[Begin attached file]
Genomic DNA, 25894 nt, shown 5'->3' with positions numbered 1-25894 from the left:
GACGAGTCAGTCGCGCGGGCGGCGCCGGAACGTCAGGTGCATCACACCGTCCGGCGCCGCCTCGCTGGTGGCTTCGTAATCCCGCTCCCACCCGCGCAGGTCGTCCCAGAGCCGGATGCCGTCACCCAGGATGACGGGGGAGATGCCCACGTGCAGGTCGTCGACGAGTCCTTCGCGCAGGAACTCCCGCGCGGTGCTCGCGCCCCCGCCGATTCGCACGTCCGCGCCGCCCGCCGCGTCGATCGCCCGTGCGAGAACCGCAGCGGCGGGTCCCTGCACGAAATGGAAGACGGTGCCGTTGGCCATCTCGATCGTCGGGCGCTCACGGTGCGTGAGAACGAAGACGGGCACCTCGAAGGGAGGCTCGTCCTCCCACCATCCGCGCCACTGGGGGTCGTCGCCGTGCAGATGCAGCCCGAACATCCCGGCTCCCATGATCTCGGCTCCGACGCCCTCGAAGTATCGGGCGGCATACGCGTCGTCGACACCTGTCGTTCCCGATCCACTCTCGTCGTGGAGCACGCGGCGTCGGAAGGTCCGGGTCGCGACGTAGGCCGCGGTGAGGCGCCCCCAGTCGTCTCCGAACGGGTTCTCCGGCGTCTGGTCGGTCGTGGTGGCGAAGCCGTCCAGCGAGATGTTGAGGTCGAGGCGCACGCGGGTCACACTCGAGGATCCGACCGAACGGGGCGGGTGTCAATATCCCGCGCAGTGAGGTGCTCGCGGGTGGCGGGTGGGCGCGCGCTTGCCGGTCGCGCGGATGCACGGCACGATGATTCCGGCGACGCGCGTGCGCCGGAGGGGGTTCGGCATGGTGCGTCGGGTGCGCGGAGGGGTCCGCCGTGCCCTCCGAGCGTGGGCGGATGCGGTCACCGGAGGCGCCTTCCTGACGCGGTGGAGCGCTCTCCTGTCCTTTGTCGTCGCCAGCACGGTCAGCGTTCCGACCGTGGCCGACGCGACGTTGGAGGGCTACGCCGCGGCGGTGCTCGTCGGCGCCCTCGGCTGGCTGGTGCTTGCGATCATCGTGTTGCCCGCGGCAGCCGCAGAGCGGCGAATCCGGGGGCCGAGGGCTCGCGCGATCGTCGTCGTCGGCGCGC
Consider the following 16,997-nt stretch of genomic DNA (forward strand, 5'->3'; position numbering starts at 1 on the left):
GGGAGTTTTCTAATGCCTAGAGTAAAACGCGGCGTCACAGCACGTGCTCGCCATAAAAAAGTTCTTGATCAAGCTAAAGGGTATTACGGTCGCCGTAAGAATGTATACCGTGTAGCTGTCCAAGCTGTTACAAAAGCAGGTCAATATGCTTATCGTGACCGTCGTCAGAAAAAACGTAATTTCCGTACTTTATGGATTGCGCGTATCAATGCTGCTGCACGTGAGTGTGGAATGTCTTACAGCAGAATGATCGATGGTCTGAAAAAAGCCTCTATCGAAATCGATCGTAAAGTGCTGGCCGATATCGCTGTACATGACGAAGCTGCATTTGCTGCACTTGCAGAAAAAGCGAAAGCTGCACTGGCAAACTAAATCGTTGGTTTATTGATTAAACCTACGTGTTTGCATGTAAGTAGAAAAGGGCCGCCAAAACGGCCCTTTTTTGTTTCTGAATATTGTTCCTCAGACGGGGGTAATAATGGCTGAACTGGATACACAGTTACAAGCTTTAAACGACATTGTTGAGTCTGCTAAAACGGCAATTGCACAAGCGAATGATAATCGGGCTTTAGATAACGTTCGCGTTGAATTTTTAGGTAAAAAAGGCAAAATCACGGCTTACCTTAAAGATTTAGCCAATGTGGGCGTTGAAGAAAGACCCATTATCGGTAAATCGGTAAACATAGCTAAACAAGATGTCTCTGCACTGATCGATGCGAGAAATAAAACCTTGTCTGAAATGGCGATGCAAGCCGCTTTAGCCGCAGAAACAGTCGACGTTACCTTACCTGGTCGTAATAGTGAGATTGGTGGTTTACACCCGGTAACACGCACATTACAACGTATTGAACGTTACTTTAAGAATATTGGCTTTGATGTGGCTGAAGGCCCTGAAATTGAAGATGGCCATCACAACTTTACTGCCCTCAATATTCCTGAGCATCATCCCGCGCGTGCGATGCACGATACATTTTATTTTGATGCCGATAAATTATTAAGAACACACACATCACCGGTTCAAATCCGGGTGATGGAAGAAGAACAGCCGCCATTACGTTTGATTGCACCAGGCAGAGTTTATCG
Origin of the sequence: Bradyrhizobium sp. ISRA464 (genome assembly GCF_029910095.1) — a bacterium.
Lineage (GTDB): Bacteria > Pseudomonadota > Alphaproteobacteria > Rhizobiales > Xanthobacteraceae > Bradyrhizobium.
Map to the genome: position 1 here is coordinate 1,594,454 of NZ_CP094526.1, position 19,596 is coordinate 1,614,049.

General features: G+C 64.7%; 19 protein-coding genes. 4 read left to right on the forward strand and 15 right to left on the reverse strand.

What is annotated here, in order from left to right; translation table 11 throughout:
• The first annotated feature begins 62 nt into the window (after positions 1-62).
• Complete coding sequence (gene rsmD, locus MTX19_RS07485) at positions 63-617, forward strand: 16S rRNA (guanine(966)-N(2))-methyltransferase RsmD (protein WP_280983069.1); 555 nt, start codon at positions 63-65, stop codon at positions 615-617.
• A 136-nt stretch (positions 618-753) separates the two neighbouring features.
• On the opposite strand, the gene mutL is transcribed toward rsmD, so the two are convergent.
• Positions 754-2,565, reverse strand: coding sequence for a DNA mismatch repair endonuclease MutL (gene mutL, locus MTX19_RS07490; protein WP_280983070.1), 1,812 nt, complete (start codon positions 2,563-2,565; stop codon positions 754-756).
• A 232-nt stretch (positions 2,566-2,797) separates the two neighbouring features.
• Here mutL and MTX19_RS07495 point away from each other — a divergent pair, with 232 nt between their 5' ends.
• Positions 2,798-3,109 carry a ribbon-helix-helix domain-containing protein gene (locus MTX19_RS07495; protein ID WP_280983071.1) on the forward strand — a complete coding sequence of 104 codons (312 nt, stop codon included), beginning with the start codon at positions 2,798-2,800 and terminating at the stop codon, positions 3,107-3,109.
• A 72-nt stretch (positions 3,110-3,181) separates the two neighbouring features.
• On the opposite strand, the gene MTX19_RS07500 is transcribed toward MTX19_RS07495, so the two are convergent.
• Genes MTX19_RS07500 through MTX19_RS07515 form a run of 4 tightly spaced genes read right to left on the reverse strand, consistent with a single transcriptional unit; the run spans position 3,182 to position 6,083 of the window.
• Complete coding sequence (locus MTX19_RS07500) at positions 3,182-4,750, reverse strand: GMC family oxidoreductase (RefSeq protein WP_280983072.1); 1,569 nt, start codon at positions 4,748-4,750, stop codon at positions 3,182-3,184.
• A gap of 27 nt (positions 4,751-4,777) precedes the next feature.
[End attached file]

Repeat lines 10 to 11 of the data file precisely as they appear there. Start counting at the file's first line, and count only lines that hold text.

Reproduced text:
• The first annotated feature begins 62 nt into the window (after positions 1-62).
• Complete coding sequence (gene rsmD, locus MTX19_RS07485) at positions 63-617, forward strand: 16S rRNA (guanine(966)-N(2))-methyltransferase RsmD (protein WP_280983069.1); 555 nt, start codon at positions 63-65, stop codon at positions 615-617.